A marvelous thing happens as you travel Highway 101 through the spine of Sonoma County. The scenic journey takes you through a collection of small cities and towns that appear classically rural on the surface. Take an exit off the highway, explore a little, and one discovers restaurants, inns and conversation of cosmopolitan quality, missing only the pretension and the price.
One of these fine towns is Geyserville, just an hour or so north of San Francisco. It’s a great California Countryside day trip for sightseeing and picnicking, and an even better place for an overnight or weekend stay.
One of California’s thermal wonders, Geyserville has always been hot. However, there have never been “geysers” in Geyserville itself. Just under the surface, there are numerous fissures from which flow hot springs that made the area a “must” for California’s first wave of tourists. Some 3,500 guests stayed at The Geysers resort during 1875; the hotel was so crowded during the summer of 1882 that “people were compelled to sleep in the bathhouses and on billiard tables.” Among the visitors were Ulysses S. Grant, Theodore Roosevelt and William Jennings Bryan.
As the century drew to a close, the hamlet had one store, a post office, one saloon, one hotel, and one blacksmith shop. In addition to being the gateway to The Geysers, Geyserville had the advantage of a stunning setting, lying at the foot of Geyser Peak and along the banks of the shimmering Russian River.
Today, one encounters terrain remarkably similar to what T.R. and his posse enjoyed, with some delightful differences. While The Geysers was said to be four-star for its time, it would have a hard time comparing to Geyserville’s contemporary collection of accommodations.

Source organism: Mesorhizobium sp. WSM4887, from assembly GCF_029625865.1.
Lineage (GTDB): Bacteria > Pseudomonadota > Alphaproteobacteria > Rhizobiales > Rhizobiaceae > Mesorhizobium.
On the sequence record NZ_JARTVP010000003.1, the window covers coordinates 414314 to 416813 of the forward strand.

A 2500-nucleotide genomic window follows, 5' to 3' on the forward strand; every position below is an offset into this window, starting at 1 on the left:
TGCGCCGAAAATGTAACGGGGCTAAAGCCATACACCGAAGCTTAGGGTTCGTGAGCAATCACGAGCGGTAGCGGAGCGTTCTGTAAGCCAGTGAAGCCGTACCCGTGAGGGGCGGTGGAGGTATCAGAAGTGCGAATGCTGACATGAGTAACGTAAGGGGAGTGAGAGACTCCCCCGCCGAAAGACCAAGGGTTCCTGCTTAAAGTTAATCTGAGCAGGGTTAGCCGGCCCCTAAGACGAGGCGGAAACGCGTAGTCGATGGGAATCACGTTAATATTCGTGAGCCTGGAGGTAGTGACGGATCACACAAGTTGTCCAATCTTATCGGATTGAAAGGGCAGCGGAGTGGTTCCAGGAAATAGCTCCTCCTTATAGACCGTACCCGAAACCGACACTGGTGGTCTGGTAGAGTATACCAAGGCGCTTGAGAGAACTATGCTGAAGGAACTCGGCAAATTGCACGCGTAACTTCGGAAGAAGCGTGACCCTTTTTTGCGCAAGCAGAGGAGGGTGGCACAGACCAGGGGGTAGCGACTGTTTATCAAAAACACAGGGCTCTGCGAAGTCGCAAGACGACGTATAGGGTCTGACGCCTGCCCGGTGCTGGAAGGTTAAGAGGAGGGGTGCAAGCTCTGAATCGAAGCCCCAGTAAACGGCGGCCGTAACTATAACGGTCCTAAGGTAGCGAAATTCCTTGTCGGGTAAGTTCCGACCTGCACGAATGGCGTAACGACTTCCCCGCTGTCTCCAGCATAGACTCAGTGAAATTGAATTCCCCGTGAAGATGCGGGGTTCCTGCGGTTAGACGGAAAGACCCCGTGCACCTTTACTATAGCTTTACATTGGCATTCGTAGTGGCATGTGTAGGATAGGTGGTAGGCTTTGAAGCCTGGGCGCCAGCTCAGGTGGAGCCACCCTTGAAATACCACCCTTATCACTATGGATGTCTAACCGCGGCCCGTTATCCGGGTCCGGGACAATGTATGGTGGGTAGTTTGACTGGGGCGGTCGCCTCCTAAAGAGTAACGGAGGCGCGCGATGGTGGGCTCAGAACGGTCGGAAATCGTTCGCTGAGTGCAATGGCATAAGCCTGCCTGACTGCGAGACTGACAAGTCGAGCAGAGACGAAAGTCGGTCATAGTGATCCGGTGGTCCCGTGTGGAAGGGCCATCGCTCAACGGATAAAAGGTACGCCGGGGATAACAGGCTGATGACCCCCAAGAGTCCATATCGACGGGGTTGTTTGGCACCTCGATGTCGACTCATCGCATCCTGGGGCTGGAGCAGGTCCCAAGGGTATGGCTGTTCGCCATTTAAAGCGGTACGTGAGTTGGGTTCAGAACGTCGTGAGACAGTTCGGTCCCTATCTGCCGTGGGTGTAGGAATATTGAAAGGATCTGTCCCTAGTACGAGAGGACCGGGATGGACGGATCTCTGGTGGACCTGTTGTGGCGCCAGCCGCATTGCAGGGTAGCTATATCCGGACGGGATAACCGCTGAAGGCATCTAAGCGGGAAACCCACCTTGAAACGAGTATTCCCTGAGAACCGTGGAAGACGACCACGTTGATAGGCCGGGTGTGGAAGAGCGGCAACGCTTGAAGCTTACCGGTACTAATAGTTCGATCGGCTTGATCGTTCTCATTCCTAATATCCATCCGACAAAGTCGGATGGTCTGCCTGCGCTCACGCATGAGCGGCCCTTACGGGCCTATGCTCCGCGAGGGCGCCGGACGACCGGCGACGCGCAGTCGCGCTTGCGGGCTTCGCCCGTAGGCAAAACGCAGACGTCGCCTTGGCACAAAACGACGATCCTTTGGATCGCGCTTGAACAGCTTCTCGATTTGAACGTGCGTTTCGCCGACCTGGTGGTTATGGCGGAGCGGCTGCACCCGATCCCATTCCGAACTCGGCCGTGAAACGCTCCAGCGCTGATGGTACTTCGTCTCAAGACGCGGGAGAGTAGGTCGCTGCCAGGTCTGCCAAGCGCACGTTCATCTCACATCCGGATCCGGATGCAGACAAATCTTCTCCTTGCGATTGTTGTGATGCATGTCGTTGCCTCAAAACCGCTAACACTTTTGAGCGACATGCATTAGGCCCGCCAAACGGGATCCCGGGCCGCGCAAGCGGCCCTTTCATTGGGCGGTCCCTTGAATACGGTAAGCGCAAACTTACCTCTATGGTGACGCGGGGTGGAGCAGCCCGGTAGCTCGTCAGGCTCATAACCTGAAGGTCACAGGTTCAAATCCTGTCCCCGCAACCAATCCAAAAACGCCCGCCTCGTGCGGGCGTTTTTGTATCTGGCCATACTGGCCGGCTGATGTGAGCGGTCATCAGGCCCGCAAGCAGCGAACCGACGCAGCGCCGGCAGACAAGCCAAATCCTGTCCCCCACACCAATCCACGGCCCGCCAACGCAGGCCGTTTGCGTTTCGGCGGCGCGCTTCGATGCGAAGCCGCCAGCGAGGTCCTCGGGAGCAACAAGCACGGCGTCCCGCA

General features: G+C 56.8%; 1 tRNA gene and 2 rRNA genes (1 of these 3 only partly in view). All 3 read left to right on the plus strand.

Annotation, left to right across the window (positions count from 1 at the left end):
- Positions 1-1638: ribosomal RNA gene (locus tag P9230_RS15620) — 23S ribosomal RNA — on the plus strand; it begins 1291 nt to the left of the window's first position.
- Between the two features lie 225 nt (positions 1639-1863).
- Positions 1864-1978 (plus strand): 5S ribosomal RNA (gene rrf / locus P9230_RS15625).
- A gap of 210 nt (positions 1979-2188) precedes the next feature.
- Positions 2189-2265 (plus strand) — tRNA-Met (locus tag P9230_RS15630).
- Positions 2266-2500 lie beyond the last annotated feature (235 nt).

The historic Hope-Merrill and Hope-Bosworth Victorian inns, Isis Oasis Lodge, and the Geyserville Inn offer distinct (and distinctive) overnight experiences, but they all share an extraordinary commitment to their guests and great breakfasts. They are managed by innkeepers schooled in the art of hospitality and offer creative packages and amenities.
Bosworth & Son General Merchandise Store, est. 1911, is a western wear haberdashery where you can buy a pearl snap shirt, a Resistol hat, or a little girl’s buckskin vest and skirt. It also carries saddles, tack and boots. Need a tractor? Visit Lampson’s Tractor dealership (tip: also a great place to take your kids for climbing on a life-sized Tonka Toy!).
Geyserville makes a great base camp for wine country exploration. A dozen or so wineries, many more than a century old and open for tastings, ring the town. The art of the vine is also celebrated at nearby Alexander Valley and Dry Creek Valley wineries; there is boating and fishing on Lake Sonoma (five miles away); and perhaps the perfect way to idle away an afternoon can be had by renting and paddling a kayak or canoe down the winding Russian River. Locals is the name of an innovative new wine shop and tasting room that presents amazing nectars from local, small production wineries that you probably can’t find outside of Sonoma County.
When that internal lunch whistle blows, find the perfect sandwich and salad to go at either Hoffman House Wine Country Deli or Schuman’s Geyserville Market. Geyserville may only have one stop sign and no gas stations, but it has three outstanding restaurants. The Geyser Smokehouse continues the western theme with house-smoked tri-tip, chicken, pulled pork, thick steaks and red-alert western chili. Taverna Santi works Italian alchemy on Sonoma County’s bountiful fresh, seasonal and locally-grown ingredients. Try the Galletto al Mattone, a boneless half chicken cooked under a brick, served with sautéed rapini and gnocchi tossed in browned butter and herbs. Chateau Souverain Winery & Café serves dinner on weekends; its menu is haute cuisine, its dining room is dressy or casual, however you like (a lot like the town).
Geyserville’s iconoclastic mix of wine and western gear, gourmet restaurants and gracious inns, all surrounded by spectacular scenery makes for a “countryside cosmopolitan” wine country visitor experience.